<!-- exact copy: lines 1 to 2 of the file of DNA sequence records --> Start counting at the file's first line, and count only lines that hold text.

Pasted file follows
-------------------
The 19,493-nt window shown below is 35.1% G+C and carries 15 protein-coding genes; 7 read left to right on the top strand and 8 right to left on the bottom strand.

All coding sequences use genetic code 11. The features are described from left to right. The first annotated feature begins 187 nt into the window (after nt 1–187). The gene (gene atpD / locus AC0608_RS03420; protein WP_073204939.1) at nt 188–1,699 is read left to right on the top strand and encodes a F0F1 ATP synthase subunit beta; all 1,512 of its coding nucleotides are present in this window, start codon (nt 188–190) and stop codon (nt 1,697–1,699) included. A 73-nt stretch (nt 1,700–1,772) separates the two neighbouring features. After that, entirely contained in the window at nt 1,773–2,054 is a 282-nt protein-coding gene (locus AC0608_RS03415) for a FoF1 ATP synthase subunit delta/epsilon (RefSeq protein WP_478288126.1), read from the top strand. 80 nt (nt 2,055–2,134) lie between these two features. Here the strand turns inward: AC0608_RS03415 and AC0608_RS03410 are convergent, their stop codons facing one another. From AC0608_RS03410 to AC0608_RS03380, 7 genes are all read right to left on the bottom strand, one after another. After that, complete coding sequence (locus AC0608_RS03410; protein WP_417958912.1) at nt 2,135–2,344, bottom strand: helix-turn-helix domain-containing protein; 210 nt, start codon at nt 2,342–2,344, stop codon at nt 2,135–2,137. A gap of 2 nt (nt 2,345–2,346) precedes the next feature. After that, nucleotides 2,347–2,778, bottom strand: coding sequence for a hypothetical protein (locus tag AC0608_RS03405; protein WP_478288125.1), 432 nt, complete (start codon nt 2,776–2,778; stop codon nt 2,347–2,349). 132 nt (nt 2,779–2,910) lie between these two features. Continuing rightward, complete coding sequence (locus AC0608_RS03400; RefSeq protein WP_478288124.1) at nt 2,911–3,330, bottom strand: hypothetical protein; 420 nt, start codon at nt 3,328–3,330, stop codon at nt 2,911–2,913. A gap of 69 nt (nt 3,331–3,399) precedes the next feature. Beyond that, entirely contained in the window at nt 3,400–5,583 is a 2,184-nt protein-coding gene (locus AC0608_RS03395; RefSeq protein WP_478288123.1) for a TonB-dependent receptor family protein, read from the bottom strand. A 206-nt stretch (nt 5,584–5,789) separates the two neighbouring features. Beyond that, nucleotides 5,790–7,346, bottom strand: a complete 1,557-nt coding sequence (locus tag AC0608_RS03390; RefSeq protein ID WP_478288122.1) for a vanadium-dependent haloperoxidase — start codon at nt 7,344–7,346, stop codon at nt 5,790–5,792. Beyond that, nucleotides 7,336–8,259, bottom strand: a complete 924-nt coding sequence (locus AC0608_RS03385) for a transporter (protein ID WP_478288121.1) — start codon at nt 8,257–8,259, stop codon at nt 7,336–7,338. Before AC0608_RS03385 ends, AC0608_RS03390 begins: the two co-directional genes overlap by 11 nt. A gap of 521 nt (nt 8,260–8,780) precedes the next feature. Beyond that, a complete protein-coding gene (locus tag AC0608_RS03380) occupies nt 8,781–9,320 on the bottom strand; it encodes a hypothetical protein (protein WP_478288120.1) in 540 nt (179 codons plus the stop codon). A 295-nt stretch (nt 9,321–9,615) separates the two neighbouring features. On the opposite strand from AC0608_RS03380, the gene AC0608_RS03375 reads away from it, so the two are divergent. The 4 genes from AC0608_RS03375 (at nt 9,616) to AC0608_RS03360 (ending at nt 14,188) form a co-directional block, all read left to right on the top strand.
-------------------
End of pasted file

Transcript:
The 19,493-nt window shown below is 35.1% G+C and carries 15 protein-coding genes; 7 read left to right on the top strand and 8 right to left on the bottom strand.

All coding sequences use genetic code 11. The features are described from left to right. The first annotated feature begins 187 nt into the window (after nt 1–187). The gene (gene atpD / locus AC0608_RS03420; protein WP_073204939.1) at nt 188–1,699 is read left to right on the top strand and encodes a F0F1 ATP synthase subunit beta; all 1,512 of its coding nucleotides are present in this window, start codon (nt 188–190) and stop codon (nt 1,697–1,699) included. A 73-nt stretch (nt 1,700–1,772) separates the two neighbouring features. After that, entirely contained in the window at nt 1,773–2,054 is a 282-nt protein-coding gene (locus AC0608_RS03415) for a FoF1 ATP synthase subunit delta/epsilon (RefSeq protein WP_478288126.1), read from the top strand. 80 nt (nt 2,055–2,134) lie between these two features. Here the strand turns inward: AC0608_RS03415 and AC0608_RS03410 are convergent, their stop codons facing one another. From AC0608_RS03410 to AC0608_RS03380, 7 genes are all read right to left on the bottom strand, one after another. After that, complete coding sequence (locus AC0608_RS03410; protein WP_417958912.1) at nt 2,135–2,344, bottom strand: helix-turn-helix domain-containing protein; 210 nt, start codon at nt 2,342–2,344, stop codon at nt 2,135–2,137. A gap of 2 nt (nt 2,345–2,346) precedes the next feature. After that, nucleotides 2,347–2,778, bottom strand: coding sequence for a hypothetical protein (locus tag AC0608_RS03405; protein WP_478288125.1), 432 nt, complete (start codon nt 2,776–2,778; stop codon nt 2,347–2,349). 132 nt (nt 2,779–2,910) lie between these two features. Continuing rightward, complete coding sequence (locus AC0608_RS03400; RefSeq protein WP_478288124.1) at nt 2,911–3,330, bottom strand: hypothetical protein; 420 nt, start codon at nt 3,328–3,330, stop codon at nt 2,911–2,913. A gap of 69 nt (nt 3,331–3,399) precedes the next feature. Beyond that, entirely contained in the window at nt 3,400–5,583 is a 2,184-nt protein-coding gene (locus AC0608_RS03395; RefSeq protein WP_478288123.1) for a TonB-dependent receptor family protein, read from the bottom strand. A 206-nt stretch (nt 5,584–5,789) separates the two neighbouring features. Beyond that, nucleotides 5,790–7,346, bottom strand: a complete 1,557-nt coding sequence (locus tag AC0608_RS03390; RefSeq protein ID WP_478288122.1) for a vanadium-dependent haloperoxidase — start codon at nt 7,344–7,346, stop codon at nt 5,790–5,792. Beyond that, nucleotides 7,336–8,259, bottom strand: a complete 924-nt coding sequence (locus AC0608_RS03385) for a transporter (protein ID WP_478288121.1) — start codon at nt 8,257–8,259, stop codon at nt 7,336–7,338. Before AC0608_RS03385 ends, AC0608_RS03390 begins: the two co-directional genes overlap by 11 nt. A gap of 521 nt (nt 8,260–8,780) precedes the next feature. Beyond that, a complete protein-coding gene (locus tag AC0608_RS03380) occupies nt 8,781–9,320 on the bottom strand; it encodes a hypothetical protein (protein WP_478288120.1) in 540 nt (179 codons plus the stop codon). A 295-nt stretch (nt 9,321–9,615) separates the two neighbouring features. On the opposite strand from AC0608_RS03380, the gene AC0608_RS03375 reads away from it, so the two are divergent. The 4 genes from AC0608_RS03375 (at nt 9,616) to AC0608_RS03360 (ending at nt 14,188) form a co-directional block, all read left to right on the top strand.